There is one part about the x-Carve that really bugs me, And I honestly think that it’s a hack that shouldn’t exist, and that is the eccentric nuts for the v-wheels. If the makerslide is made to a tolerance, the v-wheels and the holes n the plates are made to a tolerance, then there really shouldn’t be necessary to use them. And given all the posts about them, they are a real PITA. I’ve seen in done many times, and I have done it myself in my career, but they seem like an engineering fudge factor, for a problem that shouldn’t exist. In this day and age, getting parts made accurately shouldn’t be an issue, and it doesn’t affect cost, at least in the tolerances we’re talking about,
I’d really love to see a better solution than those, no joke! They’re a pain. They DO work, though, albeit prone to shifting, loosening, and requiring frequent adjustment. I added some loctite to mine, which really helped.
I think if I was going to propose a replacement, I’d like to see a slot in the carriage with a threaded adjustment, and the V-wheels on a slider arrangement. Then they could be snugged in a controlled fashion, using a locking nut on top of the threaded adjustment shaft.
I think expectation management and a bit of reality might be in order here. For one it is a user assembled machine… so the outcome might have something to do with the user. I know several shops with 20K+ CNC machines and they have issues that they have to call out a service rep for. Why else would they offer service contracts. I use the hell out of my machine and make repeatable cuts (ie cutting out 50 stars per American Flag Coin Rack that I make). Does the machine require some user preventative maintenance? YES! I bet if you would take a moment to first take a breath and come at the issue from a problem solving point of view you will get everything where it needs to be and will have a much better experience. I think if you aren’t a tinkerer or a problem solver than this machine isn’t for you. I would challenge you to design and make a better CNC that is in the same price range and is complete open sourced. I just finished my third round of upgrades and am having a blast. I’m sorry you didn’t have the same experience.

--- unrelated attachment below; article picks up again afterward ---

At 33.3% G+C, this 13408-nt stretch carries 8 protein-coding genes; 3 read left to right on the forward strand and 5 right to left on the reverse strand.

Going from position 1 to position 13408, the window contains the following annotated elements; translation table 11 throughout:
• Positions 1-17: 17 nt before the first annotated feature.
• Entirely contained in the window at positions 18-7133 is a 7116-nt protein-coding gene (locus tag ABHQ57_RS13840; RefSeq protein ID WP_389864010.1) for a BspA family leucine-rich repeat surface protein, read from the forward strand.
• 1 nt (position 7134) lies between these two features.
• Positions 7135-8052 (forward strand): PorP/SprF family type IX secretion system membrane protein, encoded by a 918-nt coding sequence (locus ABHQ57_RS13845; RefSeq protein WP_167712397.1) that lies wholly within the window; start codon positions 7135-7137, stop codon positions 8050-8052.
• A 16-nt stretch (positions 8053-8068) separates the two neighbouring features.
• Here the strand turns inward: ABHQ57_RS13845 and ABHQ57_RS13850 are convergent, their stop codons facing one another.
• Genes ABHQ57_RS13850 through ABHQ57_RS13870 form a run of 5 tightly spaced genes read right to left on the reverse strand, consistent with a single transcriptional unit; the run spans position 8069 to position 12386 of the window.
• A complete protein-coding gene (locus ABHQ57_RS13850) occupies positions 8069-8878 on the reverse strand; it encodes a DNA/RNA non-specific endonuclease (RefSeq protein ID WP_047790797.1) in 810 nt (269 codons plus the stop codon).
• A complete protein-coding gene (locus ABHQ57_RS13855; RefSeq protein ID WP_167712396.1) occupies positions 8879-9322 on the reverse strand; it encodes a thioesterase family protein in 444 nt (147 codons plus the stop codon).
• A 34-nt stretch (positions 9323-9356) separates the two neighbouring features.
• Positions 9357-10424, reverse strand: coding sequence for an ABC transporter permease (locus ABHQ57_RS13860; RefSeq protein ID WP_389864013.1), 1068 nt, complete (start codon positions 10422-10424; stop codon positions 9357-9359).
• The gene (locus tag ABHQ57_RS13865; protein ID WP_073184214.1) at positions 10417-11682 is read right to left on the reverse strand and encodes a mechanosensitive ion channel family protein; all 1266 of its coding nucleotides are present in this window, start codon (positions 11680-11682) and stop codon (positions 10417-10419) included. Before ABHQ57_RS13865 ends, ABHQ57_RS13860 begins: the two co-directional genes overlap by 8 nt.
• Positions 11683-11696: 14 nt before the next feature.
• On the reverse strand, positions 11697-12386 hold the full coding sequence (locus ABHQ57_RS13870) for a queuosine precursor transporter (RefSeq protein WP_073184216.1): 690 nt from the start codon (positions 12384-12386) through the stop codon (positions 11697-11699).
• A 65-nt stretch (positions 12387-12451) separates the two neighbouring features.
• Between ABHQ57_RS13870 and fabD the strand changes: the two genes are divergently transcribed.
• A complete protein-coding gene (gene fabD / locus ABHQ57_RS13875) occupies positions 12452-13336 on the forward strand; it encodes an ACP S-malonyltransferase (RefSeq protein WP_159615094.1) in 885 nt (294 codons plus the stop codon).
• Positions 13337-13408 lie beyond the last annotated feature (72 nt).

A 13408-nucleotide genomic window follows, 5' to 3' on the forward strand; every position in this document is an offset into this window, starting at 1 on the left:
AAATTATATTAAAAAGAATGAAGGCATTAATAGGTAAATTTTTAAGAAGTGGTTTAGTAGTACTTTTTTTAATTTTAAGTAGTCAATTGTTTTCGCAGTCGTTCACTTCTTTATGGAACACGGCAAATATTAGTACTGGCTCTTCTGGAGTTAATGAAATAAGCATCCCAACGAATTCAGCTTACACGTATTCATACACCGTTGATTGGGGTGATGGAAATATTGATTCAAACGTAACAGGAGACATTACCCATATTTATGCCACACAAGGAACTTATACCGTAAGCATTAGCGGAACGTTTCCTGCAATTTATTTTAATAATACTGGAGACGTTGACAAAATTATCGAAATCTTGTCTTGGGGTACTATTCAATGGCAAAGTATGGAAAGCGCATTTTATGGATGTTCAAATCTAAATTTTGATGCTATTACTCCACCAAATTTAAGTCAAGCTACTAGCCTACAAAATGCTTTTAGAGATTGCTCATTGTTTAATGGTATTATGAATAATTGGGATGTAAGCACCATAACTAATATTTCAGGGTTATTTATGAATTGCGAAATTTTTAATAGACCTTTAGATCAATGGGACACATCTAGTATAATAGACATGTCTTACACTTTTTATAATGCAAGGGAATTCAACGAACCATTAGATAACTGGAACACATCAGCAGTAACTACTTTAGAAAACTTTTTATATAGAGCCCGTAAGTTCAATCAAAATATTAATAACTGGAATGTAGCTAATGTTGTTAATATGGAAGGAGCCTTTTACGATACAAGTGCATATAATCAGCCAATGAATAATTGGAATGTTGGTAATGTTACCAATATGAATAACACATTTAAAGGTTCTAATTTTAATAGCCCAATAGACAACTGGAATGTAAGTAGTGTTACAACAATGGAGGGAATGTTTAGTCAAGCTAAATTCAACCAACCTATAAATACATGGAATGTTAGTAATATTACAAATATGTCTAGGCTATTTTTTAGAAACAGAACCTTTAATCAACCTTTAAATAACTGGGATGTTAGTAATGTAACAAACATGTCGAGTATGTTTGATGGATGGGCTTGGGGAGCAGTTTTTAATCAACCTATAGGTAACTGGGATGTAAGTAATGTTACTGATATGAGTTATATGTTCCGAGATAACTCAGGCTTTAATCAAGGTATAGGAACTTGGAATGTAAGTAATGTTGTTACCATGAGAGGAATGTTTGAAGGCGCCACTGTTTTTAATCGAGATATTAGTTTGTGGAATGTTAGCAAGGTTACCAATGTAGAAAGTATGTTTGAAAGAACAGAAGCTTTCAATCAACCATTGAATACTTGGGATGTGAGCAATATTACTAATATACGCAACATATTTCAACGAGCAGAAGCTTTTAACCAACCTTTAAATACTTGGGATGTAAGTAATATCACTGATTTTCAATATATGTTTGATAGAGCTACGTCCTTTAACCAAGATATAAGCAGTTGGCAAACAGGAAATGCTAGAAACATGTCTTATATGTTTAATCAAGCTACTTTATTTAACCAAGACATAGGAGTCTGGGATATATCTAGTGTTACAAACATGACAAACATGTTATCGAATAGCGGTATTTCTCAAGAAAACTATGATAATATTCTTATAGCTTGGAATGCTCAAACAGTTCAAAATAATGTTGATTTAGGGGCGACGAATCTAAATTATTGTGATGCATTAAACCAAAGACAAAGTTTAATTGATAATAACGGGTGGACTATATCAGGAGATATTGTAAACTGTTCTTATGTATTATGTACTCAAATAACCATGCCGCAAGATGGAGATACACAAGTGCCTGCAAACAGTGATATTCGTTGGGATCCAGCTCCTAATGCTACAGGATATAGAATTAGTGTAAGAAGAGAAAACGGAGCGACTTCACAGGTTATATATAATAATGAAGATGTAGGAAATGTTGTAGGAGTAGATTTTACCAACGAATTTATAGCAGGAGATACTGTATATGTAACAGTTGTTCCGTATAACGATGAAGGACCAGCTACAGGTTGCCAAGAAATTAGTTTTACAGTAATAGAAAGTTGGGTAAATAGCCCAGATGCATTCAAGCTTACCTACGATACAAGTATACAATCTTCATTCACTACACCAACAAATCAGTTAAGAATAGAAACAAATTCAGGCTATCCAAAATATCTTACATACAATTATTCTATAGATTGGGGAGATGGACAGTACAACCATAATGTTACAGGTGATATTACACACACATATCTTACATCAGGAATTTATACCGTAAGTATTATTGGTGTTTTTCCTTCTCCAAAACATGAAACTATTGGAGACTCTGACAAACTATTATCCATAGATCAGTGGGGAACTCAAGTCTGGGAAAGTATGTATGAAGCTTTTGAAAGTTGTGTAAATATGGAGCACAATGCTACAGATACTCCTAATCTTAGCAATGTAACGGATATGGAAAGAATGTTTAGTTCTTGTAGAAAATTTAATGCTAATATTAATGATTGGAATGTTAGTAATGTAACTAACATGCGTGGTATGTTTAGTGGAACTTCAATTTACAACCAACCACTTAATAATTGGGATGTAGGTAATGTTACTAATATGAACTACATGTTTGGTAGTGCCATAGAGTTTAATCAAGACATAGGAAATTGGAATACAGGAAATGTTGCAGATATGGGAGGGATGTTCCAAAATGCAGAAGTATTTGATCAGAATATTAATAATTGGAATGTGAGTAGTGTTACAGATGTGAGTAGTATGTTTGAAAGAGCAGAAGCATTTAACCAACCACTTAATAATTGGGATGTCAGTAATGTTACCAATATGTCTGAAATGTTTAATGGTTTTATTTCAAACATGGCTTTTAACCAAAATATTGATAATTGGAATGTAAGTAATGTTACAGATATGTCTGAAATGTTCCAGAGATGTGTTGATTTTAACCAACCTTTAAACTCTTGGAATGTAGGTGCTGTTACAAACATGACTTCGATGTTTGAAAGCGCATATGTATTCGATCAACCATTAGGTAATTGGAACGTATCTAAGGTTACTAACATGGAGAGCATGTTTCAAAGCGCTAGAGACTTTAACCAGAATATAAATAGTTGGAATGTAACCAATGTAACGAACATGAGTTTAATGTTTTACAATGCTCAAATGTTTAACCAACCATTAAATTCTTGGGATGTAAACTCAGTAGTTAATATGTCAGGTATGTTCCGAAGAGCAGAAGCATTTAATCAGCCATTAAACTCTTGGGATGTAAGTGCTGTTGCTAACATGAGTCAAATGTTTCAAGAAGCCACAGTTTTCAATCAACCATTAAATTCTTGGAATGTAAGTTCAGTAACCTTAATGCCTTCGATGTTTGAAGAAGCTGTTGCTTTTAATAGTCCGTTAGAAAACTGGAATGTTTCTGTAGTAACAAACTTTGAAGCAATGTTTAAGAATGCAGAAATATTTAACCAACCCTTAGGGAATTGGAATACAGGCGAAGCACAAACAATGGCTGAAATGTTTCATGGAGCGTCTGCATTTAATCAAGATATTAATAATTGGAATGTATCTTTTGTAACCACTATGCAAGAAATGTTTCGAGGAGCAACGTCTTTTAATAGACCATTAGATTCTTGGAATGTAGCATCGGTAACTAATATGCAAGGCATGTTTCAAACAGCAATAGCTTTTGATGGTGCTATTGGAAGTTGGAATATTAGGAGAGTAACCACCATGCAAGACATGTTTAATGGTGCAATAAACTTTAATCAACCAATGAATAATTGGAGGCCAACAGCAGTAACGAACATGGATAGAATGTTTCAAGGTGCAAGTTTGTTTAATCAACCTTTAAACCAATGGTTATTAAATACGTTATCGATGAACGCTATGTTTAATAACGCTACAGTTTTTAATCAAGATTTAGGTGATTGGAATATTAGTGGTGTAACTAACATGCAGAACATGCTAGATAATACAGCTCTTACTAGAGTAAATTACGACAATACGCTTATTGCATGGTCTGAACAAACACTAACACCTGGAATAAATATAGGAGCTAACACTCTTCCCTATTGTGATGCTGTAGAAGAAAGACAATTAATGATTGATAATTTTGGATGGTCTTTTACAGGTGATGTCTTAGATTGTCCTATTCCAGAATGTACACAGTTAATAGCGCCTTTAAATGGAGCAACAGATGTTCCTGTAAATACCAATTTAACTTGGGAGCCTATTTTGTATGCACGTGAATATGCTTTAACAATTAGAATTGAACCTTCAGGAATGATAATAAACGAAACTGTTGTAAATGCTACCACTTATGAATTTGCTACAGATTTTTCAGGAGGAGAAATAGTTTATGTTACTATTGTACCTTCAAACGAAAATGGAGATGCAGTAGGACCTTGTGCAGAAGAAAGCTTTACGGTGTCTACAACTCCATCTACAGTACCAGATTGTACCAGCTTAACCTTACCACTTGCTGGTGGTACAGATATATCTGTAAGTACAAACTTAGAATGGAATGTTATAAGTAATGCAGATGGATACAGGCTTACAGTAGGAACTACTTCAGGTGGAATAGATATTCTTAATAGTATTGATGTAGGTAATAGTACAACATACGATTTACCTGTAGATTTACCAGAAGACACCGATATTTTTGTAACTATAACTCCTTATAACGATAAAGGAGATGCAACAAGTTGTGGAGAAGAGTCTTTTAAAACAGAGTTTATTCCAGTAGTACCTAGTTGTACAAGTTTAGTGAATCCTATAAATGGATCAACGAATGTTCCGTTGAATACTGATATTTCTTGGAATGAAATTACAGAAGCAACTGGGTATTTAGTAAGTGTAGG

In answer to the adjustment of the lower V wheels on the machine. After measuring the wheels I received, I can tell you for fact that all the wheels you receive are not the same. There for you can not set the holes that the wheels mount to top and bottom so the tension on the wheels is correct. You have to have a way to adjust the wheels. Are there different ways to adjust the wheels, yes. Will they cost the same as the route the X-Carve presently uses. I don’t know.
Thank you for all the help. Tonight I took all the wheels off and checked them,cleaned them and readjusted them. We are back on track now. But I really would like to take the belts off and use a screw type set up. I didn’t think I was asking to much for this machine to make 10 rectangles exactly the same. ±.02. But maybe it is. If not for that I have enjoyed the machine and the app.
So, I haven’t used my machine enough yet to really know how bad the eccentric nuts are, but since everyone seems to loath them, I’ve been thinking about the problem on and off…
What about replacing the M5 bolts that have eccentric nuts with longer bolts, then adding a nylon insert hex nut on the end as a lock nut? Get the eccentric nut in the position you want it, and tight, add loctitie if you like, then hold it right where you want it and tighten down the new lock nut.
There may be a reason why it either won’t work, or wont solve the problem, like I say, I haven’t tried it, but it seems like it should help, right?